Munster stayed in pole position to qualify top of a brutally tight Pool 2 in the Heineken Champions Cup with a superb 41-15 victory over Gloucester at Kingsholm.
In a titanic Anglo-Irish European encounter, Johan van Graan’s men produced a superb team performance to lead 20-3 at half time thanks to tries from Joey Carbery and Rory Scannell.
Gloucester scored through Ollie Thorley and Fraser Balmain after the break, the first following a thrilling 35-phase passage, but Munster weren’t to be denied a bonus-point success.
Keith Earls, Andrew Conway, and a Carbery intercept completed the scoring on a night to remember for Munster as the latter ended the game with 26 points.
Here’s why they came out on top.
Joey Carbery wasn’t sure if he wanted to swap Leinster for Munster this summer, but he showed real class at Kingsholm to end the game with the man of the match award and a 26-point haul.
The young out-half was simply superb, scoring a try in either half and providing an inch-perfect display from the kicking tee. Carbery will still likely start the Six Nations as back-up to Johnny Sexton, with Ireland but he couldn’t have made much more of a statement than he did against Gloucester. Among a string of highlights, Carbery’s kick ahead for Andrew Conway’s try was a real stand-out moment. With little on outside him, Carbery’s grubber through was just sheer class and it cut out three Gloucester defenders in one fell swoop. He was replaced late on by Tyler Bleyendaal, but the smile he wore on the bench in the final few minutes said everything about his display. Sheer class.
Conor Murray had an interrupted start to the season with Munster and Ireland keeping his injury quiet, but the superstar scrum-half produced the goods on the big occasion in a majestic performance. That a Test match animal like Murray stood-out should be no real surprise such is his class, but behind a strong Munster pack he ran the game to help his side to success.
It was clearly a tactic from Van Graan for Murray to put boot to ball and after two early box-kicks went a touch long, the 29-year-old was spot on in that regard.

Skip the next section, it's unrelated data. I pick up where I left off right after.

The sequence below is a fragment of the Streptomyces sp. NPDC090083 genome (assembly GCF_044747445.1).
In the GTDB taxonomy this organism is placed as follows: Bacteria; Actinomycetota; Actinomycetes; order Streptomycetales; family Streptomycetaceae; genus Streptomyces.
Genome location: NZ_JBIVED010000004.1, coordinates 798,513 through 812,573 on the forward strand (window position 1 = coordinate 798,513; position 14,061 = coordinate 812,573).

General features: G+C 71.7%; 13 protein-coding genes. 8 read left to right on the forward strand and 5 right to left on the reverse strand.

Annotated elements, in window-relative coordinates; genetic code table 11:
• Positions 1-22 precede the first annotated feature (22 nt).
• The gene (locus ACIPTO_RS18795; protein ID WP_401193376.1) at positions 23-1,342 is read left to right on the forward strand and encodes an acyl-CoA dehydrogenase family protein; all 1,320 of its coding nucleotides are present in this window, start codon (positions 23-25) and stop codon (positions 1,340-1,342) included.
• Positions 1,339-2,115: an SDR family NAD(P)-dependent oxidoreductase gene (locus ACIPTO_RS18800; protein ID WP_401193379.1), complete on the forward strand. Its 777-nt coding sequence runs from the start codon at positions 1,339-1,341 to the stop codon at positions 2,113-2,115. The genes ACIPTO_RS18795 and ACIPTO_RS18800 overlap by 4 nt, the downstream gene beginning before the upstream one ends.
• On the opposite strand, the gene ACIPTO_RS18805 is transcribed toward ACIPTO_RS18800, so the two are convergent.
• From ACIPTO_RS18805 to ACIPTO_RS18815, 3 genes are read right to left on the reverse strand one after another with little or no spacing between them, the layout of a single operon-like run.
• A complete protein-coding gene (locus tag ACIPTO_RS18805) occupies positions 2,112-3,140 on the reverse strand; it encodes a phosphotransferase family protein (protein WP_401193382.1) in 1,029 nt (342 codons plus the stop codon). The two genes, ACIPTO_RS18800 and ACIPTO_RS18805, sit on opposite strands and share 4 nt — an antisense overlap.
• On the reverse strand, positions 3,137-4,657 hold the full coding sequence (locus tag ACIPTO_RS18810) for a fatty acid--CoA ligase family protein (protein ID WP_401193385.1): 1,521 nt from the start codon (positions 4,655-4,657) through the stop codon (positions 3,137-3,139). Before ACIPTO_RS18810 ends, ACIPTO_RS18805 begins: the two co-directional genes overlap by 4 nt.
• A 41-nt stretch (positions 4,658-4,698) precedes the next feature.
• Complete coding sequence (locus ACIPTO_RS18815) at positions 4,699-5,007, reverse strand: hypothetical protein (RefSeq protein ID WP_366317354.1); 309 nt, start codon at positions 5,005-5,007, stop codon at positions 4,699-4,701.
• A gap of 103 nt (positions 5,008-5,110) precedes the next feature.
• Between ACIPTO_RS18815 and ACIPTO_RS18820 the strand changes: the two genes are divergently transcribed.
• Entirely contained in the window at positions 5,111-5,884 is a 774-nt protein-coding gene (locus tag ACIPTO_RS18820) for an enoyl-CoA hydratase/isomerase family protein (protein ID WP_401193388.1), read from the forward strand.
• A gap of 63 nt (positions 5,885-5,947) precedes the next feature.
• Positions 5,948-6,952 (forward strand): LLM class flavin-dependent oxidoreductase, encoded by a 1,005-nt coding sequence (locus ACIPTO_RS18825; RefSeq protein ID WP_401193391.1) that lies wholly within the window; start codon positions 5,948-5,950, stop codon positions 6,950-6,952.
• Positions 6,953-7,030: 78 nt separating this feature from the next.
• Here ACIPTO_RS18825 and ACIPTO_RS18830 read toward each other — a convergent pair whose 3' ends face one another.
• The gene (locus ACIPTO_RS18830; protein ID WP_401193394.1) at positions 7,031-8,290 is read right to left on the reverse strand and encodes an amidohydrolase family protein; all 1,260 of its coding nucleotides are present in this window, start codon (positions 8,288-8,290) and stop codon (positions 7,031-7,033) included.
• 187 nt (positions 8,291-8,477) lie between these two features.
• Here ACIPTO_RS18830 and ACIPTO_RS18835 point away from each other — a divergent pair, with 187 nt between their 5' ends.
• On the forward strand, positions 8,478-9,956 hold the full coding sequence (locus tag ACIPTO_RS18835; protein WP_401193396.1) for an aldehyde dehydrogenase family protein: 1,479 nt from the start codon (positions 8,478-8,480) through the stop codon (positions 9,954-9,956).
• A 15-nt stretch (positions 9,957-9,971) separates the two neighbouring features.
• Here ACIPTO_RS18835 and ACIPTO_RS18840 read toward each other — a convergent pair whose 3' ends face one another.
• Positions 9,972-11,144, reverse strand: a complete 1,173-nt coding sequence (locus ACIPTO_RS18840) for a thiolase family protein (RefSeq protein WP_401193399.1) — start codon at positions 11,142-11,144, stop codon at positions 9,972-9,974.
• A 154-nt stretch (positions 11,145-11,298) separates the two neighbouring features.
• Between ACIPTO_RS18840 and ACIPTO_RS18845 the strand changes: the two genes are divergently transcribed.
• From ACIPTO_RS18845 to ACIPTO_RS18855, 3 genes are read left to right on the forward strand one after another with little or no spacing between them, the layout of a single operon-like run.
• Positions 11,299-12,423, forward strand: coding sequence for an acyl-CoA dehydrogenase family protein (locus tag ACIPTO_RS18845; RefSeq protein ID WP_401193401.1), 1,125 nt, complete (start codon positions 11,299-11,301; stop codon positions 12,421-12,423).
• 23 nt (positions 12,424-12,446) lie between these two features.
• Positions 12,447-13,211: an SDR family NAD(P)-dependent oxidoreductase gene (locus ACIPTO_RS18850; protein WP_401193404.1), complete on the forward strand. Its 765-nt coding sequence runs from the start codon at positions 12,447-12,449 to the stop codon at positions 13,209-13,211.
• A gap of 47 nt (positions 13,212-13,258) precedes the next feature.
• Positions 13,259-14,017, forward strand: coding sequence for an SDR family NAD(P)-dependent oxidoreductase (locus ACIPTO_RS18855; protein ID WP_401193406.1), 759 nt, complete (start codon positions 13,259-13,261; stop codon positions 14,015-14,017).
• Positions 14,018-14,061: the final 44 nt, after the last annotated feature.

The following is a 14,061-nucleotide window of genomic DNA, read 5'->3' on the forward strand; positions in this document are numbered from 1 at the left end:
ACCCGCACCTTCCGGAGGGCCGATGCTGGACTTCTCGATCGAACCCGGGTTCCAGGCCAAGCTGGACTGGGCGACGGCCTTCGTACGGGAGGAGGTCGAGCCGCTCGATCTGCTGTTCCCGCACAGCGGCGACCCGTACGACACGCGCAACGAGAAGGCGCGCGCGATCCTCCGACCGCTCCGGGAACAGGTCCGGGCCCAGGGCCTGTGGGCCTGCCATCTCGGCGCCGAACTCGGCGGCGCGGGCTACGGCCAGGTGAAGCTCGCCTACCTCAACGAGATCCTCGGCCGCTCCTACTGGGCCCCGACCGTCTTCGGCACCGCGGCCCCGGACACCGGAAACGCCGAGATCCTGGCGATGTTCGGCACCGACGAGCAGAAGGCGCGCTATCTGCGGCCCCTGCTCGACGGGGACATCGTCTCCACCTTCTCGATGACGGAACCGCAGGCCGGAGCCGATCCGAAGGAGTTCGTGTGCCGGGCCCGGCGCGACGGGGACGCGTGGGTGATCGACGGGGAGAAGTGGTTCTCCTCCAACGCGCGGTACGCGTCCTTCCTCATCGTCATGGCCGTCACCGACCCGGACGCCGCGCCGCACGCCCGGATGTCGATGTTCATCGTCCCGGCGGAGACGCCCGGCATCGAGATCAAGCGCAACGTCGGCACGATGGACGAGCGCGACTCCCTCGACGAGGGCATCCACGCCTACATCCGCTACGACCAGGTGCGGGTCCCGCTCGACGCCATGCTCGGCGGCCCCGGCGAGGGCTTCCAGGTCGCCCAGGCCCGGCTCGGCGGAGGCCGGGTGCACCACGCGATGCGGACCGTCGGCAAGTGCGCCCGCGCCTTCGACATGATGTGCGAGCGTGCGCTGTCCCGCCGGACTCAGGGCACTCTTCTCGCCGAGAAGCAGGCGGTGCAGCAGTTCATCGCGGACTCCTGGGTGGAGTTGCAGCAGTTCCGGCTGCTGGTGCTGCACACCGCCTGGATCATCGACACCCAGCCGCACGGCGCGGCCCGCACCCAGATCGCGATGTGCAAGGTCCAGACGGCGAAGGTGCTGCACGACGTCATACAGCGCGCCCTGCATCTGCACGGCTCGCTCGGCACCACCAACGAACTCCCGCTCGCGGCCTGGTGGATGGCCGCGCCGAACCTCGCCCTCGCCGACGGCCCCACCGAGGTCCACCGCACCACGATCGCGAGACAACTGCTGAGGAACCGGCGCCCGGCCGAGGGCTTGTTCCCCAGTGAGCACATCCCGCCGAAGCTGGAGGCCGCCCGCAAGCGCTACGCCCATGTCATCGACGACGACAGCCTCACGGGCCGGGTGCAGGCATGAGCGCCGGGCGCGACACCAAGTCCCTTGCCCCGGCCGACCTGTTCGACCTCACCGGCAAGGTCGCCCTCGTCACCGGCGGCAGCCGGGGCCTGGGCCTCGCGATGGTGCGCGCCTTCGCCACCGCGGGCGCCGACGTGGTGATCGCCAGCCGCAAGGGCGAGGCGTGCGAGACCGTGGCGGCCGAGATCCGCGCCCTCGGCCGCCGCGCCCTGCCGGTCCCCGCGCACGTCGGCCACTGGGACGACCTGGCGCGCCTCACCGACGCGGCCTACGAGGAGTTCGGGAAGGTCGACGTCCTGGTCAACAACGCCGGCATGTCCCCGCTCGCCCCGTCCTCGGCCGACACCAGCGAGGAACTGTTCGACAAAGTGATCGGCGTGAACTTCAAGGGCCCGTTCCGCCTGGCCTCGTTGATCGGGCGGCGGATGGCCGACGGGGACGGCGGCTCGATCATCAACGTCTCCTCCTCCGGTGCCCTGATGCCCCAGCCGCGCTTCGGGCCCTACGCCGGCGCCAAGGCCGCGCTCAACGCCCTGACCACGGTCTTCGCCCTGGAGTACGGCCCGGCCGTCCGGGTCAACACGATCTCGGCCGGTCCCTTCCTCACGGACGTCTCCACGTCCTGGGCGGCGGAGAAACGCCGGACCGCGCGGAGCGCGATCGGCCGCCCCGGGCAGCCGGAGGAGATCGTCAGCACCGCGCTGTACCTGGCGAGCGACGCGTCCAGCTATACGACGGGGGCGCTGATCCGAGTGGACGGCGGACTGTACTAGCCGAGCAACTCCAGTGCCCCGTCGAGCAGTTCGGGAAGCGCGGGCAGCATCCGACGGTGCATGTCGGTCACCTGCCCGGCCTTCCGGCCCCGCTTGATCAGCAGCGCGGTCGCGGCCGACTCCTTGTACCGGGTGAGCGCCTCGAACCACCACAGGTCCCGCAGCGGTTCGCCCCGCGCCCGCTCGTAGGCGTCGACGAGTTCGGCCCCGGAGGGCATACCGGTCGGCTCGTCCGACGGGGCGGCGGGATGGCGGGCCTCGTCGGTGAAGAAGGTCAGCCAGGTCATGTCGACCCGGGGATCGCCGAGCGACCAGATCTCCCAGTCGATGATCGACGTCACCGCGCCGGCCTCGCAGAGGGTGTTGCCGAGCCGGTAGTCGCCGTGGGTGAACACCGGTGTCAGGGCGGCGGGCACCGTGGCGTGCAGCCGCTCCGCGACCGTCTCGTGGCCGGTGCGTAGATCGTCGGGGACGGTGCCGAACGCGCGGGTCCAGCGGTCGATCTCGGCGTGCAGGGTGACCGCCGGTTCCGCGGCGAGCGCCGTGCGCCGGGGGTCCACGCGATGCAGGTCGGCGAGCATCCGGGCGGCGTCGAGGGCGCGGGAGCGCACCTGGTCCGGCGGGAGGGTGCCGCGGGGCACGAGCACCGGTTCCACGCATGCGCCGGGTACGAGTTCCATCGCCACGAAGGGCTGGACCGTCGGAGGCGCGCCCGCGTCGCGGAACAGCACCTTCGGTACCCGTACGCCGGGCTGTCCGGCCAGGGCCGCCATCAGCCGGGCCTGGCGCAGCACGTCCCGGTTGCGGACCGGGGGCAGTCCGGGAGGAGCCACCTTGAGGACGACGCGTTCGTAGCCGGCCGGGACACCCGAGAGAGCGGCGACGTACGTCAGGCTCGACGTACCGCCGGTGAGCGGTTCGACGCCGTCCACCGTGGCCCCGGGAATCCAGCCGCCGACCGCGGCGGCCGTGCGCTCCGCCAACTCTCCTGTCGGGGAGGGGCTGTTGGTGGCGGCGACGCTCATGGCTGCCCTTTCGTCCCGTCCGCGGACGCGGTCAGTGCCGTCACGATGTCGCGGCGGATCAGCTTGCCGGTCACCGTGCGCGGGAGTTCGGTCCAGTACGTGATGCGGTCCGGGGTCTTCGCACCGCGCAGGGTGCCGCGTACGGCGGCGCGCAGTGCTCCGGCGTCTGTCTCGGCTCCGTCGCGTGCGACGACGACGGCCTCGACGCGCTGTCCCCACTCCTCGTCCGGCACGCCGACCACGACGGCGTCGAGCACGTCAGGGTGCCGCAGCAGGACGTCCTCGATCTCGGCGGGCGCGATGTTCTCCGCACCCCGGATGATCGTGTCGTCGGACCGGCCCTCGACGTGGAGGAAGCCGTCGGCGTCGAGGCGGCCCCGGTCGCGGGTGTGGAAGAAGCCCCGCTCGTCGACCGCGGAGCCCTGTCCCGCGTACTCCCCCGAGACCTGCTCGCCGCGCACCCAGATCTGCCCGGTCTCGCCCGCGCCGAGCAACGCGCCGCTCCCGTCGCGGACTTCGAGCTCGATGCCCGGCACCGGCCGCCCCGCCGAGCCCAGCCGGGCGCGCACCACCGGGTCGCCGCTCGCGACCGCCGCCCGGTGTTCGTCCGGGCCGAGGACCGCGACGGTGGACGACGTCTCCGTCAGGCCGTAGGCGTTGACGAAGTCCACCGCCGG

He tested Gloucester’s back three on every occasion he sent the ball skywards, giving the Munster chasers a chance to compete.
In the first half alone Gloucester dropped so many of Murray’s box-kicks you soon lost count and it gave Munster priceless territory. He also delivered a wonderfully timed pass for Carbery’s first-half try which cut out two Gloucester defenders with almost effortless ease. If Ireland head coach Joe Schmdit was watching on ahead of the Six Nations, he would surely have been purring with delight.
Munster’s scrum stands up to be counted
Referee Romain Poite is notoriously no nonsense at scrum time and he was the same again at Kingsholm, giving a penalty at almost every set-piece in the first half. Fortunately for Munster, he seemed to favour them on the whole. In truth, there were a few marginal calls from the French official. That said, Munster’s front row had the edge and they were backed up by locks Jean Kleyn and Tadhg Beirne who both excelled in the tight. Away from home and in such a febrile atmosphere as Kingsholm, Munster needed their front five to produce the goods. That they did and in spades too with the scrum a real weapon.
Brilliant Beirne and stand-out Stander
On the big European stage, Munster’s forwards stood up to be counted. Ireland duo Beirne and CJ Stander were simply outstanding. Beirne was pinged for an early penalty, but he was everywhere in the first quarter as he mixed some fine set-piece work with an exceptional display in the loose. He really is a fine forward, a man who has it all. Stander, meanwhile, was similarly brilliant. He did what he does best, picking up from the base of the scrum and barrelling his way into the Gloucester defence time after time. Both he and Beirne were as good in attack as they were in reverse and at the heart off a magnificent forward display.
O’Mahony provides a moment of worry
The only downside on a fantastic night for Munster was the loss of captain Peter O’Mahony to injury early in the second period. The flanker had been an immense presence in the first half, producing one early guttural roar as his team won a scrum penalty. He also provided a real line-out option for his team before leaving the field. O’Mahony went down after making a tackle. He was able to limp from the field himself and free from medical aid, clutching the side of his chest. Both Munster and Ireland will be hoping the injury isn’t too serious with the Guinness PRO14 and Champions Cup run-ins, plus the Six Nations, upon us in the next few months.